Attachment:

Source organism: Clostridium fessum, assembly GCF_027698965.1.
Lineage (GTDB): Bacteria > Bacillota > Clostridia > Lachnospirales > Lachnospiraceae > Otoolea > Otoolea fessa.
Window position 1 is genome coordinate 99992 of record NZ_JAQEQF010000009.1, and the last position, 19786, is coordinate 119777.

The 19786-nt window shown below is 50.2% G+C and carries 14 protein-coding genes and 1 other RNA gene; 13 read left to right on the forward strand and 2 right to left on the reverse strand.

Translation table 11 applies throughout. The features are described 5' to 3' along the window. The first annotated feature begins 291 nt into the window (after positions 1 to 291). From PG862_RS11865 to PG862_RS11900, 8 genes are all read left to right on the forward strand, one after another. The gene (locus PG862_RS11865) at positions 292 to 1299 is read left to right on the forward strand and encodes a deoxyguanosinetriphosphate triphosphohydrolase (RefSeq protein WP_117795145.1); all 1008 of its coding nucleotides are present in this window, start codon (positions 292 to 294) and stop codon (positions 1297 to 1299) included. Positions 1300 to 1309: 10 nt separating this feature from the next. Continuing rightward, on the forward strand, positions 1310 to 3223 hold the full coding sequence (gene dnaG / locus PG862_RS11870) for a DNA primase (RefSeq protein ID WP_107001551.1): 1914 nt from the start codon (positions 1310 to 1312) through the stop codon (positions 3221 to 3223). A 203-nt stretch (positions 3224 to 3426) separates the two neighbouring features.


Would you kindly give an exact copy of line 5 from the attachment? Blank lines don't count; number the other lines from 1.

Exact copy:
Translation table 11 applies throughout. The features are described 5' to 3' along the window. The first annotated feature begins 291 nt into the window (after positions 1 to 291). From PG862_RS11865 to PG862_RS11900, 8 genes are all read left to right on the forward strand, one after another. The gene (locus PG862_RS11865) at positions 292 to 1299 is read left to right on the forward strand and encodes a deoxyguanosinetriphosphate triphosphohydrolase (RefSeq protein WP_117795145.1); all 1008 of its coding nucleotides are present in this window, start codon (positions 292 to 294) and stop codon (positions 1297 to 1299) included. Positions 1300 to 1309: 10 nt separating this feature from the next. Continuing rightward, on the forward strand, positions 1310 to 3223 hold the full coding sequence (gene dnaG / locus PG862_RS11870) for a DNA primase (RefSeq protein ID WP_107001551.1): 1914 nt from the start codon (positions 1310 to 1312) through the stop codon (positions 3221 to 3223). A 203-nt stretch (positions 3224 to 3426) separates the two neighbouring features.